The Food Done Right series lasts through the summer. If you need to see the terminology primer, you can upload it to another screen by clicking here.
Industrial meat production wastes and damages a wide swath of our natural resources from waterways to rain forest to the air we breathe. These large farms, which also treat their animals and workers poorly, supply grocery stores, packaged food companies, and restaurants, inundating the market with improperly grown cheap meat. In our society, meat has gone from delicacy and part of the meal to the focal point of the meal. If you dare to question the ways of industrial meat, they might sue you or plant rumors about properly raised animals.
Improper Farming Run Amok
As United States business interests export the American diet to the rest of the world, Earth and human crises approach their breaking point. Fast food chains have inundated the growing economy of China, other Asian outposts, and the Middle East. Industrial meat producers supply them with their meat, the food product these chains push the most. In Japan, adopting fast foods – the restaurant and grocery variety – over the traditional diet has resulted in excessive weight gain in younger populations and an explosion of diabetes cases. The Amazon, which helps protect the world from warming and provides us with novel medicines, has been decimated in great part due to cattle ranching. Factory farming requires a great deal of fossil fuels and water to grow their food animals, which are often mistreated. The industry has grown powerful enough to weaken measures designed to protect consumers. Due to inappropriate feeding procedures, industrial cattle require antibiotics after grains are pumped into their bodies to fatten them up. They are meant to eat grass. The diets these animals are given alter the nutrient balances required for humans to thrive after they eat them, often resulting in the western diseases that plague our society and make us a sickly nation – obesity, cardiovascular disease, and diabetes.
For many years, I lived within this system, uneducated about how my actions were contributing to our global problems. I ate fast food and at chain restaurants, salivating as my cheaply processed burger or rack of ribs were placed before me. I moved unconsciously through the “this is how it is”-ness of Western existence, thinking that our meat was produced on rolling hills in the shadow of a tidy red barn, unaware of deforestation, cruelty, and excessive waste runoff from industrial farming. I didn’t fathom the scope of industrial farming and the amount of animals placed in one small area. Many of us have no clue about the truth of industrial farming.
Like everyone else, I derided the antics of People for the Ethical Treatment of Animals (PETA). And though one link above contains good information from PETA, I actually believe that group’s extreme histrionics has done more to harm the movement toward revolutionizing the dinner plate than to help it, because people do not enjoy being insulted and shouted down.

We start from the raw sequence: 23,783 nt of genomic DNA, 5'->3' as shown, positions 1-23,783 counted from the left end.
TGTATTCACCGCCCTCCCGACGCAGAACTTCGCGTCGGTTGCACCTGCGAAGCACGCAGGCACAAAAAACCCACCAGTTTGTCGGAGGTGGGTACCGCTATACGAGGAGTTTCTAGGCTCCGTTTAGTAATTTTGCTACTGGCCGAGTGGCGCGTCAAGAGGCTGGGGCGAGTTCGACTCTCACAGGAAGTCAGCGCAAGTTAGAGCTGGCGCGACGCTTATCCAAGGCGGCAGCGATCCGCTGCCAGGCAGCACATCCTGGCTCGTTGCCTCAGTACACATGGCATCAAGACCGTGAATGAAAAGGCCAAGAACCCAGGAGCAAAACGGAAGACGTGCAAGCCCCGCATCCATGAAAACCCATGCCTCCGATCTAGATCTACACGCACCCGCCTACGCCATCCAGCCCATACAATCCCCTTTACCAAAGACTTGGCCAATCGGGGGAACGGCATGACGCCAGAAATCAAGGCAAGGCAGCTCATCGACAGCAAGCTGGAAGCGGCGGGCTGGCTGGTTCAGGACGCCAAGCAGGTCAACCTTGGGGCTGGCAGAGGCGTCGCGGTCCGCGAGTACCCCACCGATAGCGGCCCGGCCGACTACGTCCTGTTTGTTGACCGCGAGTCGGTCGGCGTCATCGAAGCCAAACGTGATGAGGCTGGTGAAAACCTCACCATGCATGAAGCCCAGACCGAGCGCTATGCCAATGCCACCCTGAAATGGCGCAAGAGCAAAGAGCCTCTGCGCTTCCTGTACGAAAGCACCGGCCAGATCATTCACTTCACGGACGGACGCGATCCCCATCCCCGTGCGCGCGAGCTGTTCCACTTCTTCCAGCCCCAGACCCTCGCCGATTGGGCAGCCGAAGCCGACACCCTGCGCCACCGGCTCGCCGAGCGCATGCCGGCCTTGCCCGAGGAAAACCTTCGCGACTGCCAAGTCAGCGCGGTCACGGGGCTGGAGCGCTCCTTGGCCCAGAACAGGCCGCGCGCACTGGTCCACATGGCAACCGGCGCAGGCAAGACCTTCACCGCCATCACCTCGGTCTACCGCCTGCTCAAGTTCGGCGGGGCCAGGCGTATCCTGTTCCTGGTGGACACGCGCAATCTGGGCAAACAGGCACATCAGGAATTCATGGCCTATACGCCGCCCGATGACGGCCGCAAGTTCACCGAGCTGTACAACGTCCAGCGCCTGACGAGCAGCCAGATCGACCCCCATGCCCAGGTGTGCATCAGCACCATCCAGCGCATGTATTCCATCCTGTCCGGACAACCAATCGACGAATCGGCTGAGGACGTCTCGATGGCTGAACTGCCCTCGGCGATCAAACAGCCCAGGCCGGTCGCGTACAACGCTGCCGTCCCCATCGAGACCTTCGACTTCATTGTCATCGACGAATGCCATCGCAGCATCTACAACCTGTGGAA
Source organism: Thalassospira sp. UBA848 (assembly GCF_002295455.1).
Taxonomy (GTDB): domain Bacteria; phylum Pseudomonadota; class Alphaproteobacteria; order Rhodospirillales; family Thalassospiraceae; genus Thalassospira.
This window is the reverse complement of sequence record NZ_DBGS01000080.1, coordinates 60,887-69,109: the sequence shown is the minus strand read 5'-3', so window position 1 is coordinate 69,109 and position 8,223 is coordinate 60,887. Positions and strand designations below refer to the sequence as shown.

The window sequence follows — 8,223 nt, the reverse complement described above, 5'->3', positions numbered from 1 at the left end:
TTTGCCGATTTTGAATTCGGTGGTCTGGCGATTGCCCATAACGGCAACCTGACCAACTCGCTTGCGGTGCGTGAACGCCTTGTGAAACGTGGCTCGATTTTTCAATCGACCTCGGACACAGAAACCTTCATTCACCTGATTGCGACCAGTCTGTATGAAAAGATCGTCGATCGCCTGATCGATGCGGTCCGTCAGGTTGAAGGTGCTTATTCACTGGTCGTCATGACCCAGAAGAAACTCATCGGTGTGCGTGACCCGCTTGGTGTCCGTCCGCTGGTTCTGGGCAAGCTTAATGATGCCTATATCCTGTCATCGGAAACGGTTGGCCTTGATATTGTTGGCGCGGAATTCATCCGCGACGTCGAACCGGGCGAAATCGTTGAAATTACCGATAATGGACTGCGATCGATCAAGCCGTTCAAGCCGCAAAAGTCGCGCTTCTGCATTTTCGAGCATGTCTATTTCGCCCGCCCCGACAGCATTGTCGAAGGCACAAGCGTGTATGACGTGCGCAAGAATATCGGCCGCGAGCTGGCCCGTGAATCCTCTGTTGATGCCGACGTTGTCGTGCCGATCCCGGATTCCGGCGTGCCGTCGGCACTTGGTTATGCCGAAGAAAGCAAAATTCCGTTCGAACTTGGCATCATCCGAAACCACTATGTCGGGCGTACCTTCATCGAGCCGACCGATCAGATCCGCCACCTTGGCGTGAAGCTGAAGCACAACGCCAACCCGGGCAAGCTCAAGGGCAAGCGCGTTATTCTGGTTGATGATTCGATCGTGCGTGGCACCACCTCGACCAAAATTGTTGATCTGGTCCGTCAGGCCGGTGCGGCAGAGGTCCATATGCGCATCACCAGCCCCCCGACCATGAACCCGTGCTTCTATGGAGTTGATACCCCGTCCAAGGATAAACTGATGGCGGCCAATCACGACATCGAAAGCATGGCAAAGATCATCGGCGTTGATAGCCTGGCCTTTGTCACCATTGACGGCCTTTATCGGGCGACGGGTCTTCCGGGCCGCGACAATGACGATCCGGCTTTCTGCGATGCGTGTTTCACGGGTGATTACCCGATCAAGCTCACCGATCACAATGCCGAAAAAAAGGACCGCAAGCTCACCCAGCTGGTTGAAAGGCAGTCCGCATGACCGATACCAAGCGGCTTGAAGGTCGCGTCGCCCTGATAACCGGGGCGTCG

As I grew unhealthy and my gut weakened, just like an industrial cow, and as my face broke out and I found myself feeling “down” all the time, I started to address my diet, first eliminating fast food and then chain restaurants. I have reduced the meat portion on my plate and am discerning about purchasing products where I either know the source directly or have written information that verifies proper growing procedures.
The Myth of Consumer Demand
Because new markets are creating new demands for meat, instead of looking at tried and tested methods, such as sustainable organics, Western nations are doing what they do best: moving into a laboratory. Citing consumer demand, meat scientists predict that “meat” grown from animal muscle cells in a cultured medium will someday be on the market.
“Consumer demand,” of course, is a red herring in the whole meat debate, because demand has been trumped up via a generation of advertising and through corporate quests for ever increasing profits without regard to public health. Consumers didn’t demand that two pieces of fried chicken replace the bun for a bacon sandwich. Consumers didn’t demand extra heft to their burgers. Consumers didn’t demand the burger doughnut. Marketers dreamed up these schemes after years of expanding portion sizes underneath our noses, where the old “large” is today’s small. Consumer demand substitutes for “corporate greed.”
The Cow and the Pig
Honoring the animal:
- Cows eat grasses, so make sure you have a grass-fed and grass-finished cow.
- The grass-finished cow ensures that it wasn’t fed irritating grain, corn, or soy feed that creates illness in the cow to fatten it up before slaughter.
- Like chickens, pigs are omnivorous, so the properly raised pig would be provided access with wild areas where he can root around for bugs, plants, grasses, etc.
- Cows and pigs (and goats and sheep) are outdoor animals, so to honor them, we need to offer them field and forest for them to be themselves.
- This site has a chart that shows the difference in the life between industrial farmed and pasture farmed cows.
Honoring the earth is a tight-rope: